USC Student Says He Was Among Counterprotesters Struck by Car in Charlottesville

A young man who says he was struck when a car barreled down on counterprotesters in Charlottesville, Virginia, is a USC student, the university in Los Angeles confirmed Monday.

People pray and mourn Aug. 13, 2017, at an informal memorial at the place where 32-year-old Heather Heyer was killed when a car plowed into a crowd of protesters in Charlottesville, Virginia. (Credit: Chip Somodevilla/Getty Images)

Aubtin Heydari wrote in a public post on his Facebook page Saturday evening that he had been among those hit when a Dodge Challenger plowed into two other vehicles, striking pedestrians a few blocks from a white nationalist rally called "Unite the Right."

“All my life I have been called a terrorist because of my ethnicity. Today I was hit by one in a car. He was a white man,” Heydari wrote.

Having been shown the Facebook post, a University of Southern California spokeswoman confirmed that Heydari is currently a student. USC is on summer break and resumes classes Aug. 21.

Heydari’s profile indicates he lives in Harrisonburg, Virginia, about an hour from Charlottesville.

An Instagram account in Heydari’s name includes multiple photos apparently showing him at protests. In one, he appears to stand in front of USC's Tommy Trojan statue and holds a sign stating “Good night white power #resistance.”

Rescue workers and medics tend to many people who were injured when a car plowed through a crowd of antifacist counterdemonstrators marching through the downtown shopping district Aug. 12, 2017, in Charlottesville, Virginia. (Credit: Chip Somodevilla/Getty Images)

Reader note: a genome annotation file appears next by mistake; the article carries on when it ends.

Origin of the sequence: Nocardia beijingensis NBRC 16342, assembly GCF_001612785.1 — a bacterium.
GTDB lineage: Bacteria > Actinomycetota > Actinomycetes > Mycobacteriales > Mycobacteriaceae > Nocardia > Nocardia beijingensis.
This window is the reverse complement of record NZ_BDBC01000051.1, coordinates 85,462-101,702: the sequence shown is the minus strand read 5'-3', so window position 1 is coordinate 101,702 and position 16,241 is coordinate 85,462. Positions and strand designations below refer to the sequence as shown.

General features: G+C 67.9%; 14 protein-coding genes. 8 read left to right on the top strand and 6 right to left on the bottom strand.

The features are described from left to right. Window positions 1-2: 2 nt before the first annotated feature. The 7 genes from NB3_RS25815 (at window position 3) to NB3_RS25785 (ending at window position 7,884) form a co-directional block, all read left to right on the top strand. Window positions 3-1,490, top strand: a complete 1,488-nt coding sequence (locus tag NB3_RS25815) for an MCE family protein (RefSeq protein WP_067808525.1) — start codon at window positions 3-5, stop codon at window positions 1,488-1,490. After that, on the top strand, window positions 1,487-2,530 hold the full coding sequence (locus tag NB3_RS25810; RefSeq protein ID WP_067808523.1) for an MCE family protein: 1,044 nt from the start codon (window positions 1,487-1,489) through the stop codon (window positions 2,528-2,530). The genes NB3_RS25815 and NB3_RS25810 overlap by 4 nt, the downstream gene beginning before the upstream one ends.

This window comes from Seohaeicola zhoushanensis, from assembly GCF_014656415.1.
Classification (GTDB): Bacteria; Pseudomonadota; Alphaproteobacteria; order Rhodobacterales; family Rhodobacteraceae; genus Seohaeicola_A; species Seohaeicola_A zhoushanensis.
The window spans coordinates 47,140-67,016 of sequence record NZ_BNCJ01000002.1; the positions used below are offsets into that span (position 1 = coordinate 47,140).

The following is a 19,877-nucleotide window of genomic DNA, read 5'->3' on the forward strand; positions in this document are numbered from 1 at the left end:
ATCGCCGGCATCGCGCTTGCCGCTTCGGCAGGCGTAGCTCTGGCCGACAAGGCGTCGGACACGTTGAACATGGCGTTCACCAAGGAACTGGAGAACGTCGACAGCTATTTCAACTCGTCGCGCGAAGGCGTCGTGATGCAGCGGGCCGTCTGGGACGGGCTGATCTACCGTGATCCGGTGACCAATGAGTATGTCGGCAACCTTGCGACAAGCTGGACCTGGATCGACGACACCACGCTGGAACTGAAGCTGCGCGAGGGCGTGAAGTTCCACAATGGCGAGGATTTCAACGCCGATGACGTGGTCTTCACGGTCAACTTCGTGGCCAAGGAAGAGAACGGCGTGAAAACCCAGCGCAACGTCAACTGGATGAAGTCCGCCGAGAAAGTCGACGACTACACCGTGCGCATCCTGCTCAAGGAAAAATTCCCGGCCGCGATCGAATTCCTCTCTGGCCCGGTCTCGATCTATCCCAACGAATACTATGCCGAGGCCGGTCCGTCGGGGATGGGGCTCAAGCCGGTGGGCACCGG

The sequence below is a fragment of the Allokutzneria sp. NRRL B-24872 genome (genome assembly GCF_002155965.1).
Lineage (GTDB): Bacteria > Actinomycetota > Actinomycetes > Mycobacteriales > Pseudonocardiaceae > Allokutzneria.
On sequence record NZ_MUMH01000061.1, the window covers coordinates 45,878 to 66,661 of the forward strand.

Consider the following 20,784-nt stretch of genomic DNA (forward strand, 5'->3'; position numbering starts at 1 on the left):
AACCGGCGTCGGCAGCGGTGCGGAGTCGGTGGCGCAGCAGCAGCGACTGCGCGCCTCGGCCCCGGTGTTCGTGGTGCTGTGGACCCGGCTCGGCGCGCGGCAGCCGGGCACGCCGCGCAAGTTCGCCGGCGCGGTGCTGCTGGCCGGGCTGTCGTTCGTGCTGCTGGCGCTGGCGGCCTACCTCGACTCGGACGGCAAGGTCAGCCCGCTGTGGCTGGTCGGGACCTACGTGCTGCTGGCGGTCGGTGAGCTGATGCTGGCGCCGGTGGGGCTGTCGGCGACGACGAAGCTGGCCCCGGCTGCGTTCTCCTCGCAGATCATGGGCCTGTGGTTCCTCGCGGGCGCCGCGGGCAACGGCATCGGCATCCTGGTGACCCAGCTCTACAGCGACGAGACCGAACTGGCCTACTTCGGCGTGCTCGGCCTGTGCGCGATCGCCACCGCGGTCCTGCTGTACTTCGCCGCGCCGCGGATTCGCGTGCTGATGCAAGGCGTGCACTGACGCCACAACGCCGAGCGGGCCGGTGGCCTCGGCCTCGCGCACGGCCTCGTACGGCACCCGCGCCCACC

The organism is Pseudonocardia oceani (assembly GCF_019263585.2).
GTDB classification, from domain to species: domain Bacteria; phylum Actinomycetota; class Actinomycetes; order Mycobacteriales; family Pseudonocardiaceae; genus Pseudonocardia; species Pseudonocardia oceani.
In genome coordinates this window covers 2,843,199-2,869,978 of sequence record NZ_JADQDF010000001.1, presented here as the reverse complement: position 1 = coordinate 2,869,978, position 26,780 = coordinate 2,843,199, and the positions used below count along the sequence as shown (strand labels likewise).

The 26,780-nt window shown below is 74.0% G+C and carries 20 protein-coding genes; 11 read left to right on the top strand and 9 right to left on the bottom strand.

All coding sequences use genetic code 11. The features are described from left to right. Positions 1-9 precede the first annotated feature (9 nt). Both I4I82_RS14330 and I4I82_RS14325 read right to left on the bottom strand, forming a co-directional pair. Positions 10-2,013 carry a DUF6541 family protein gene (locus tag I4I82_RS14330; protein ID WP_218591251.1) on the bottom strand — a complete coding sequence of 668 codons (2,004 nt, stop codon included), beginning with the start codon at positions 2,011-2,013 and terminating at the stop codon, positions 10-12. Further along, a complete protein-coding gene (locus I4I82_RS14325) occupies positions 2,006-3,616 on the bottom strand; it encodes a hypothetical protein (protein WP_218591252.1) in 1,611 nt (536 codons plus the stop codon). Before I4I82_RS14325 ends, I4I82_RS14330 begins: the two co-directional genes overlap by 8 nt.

Nineteen people were injured Saturday, Aug. 12, when a car allegedly driven by 20-year-old James Alex Fields of Ohio crashed into two other vehicles that in turn struck pedestrians. Charlottesville local Heather Heyer, 32, was killed; those injured have been not been identified by authorities.

People on the street were near Emancipation Park, where white supremacists, members of the KKK and others from so-called alt-right groups were protesting the planned removal of a statue of Confederate Gen. Robert E. Lee.

Two Virginia State Police pilots working the rally were also killed when their helicopter went down in a wooded area.

The Justice Department said it had launched a civil rights investigation in the car crash, and Attorney General Jeff Sessions said Monday the incident meant the definition of "domestic terrorism."